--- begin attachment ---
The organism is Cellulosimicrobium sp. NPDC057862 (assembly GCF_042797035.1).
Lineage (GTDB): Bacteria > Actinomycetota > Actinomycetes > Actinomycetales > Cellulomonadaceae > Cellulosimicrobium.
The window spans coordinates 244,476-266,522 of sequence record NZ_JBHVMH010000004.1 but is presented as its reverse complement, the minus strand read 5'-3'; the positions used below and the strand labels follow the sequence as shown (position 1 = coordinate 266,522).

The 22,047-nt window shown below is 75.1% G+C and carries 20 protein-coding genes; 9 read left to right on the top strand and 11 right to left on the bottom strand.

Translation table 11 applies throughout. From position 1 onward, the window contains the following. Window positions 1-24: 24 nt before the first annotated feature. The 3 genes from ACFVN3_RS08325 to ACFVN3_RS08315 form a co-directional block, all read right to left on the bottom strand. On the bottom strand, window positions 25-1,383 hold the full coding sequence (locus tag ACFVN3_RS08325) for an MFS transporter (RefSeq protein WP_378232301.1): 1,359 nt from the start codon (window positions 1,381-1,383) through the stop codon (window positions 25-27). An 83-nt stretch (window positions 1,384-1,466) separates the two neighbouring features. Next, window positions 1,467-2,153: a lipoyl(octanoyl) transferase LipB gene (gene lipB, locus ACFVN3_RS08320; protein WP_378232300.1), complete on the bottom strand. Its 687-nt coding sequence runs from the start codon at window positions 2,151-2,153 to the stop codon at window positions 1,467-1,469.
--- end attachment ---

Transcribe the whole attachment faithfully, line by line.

The organism is Cellulosimicrobium sp. NPDC057862 (assembly GCF_042797035.1).
Lineage (GTDB): Bacteria > Actinomycetota > Actinomycetes > Actinomycetales > Cellulomonadaceae > Cellulosimicrobium.
The window spans coordinates 244,476-266,522 of sequence record NZ_JBHVMH010000004.1 but is presented as its reverse complement, the minus strand read 5'-3'; the positions used below and the strand labels follow the sequence as shown (position 1 = coordinate 266,522).

The 22,047-nt window shown below is 75.1% G+C and carries 20 protein-coding genes; 9 read left to right on the top strand and 11 right to left on the bottom strand.

Translation table 11 applies throughout. From position 1 onward, the window contains the following. Window positions 1-24: 24 nt before the first annotated feature. The 3 genes from ACFVN3_RS08325 to ACFVN3_RS08315 form a co-directional block, all read right to left on the bottom strand. On the bottom strand, window positions 25-1,383 hold the full coding sequence (locus tag ACFVN3_RS08325) for an MFS transporter (RefSeq protein WP_378232301.1): 1,359 nt from the start codon (window positions 1,381-1,383) through the stop codon (window positions 25-27). An 83-nt stretch (window positions 1,384-1,466) separates the two neighbouring features. Next, window positions 1,467-2,153: a lipoyl(octanoyl) transferase LipB gene (gene lipB, locus ACFVN3_RS08320; protein WP_378232300.1), complete on the bottom strand. Its 687-nt coding sequence runs from the start codon at window positions 2,151-2,153 to the stop codon at window positions 1,467-1,469.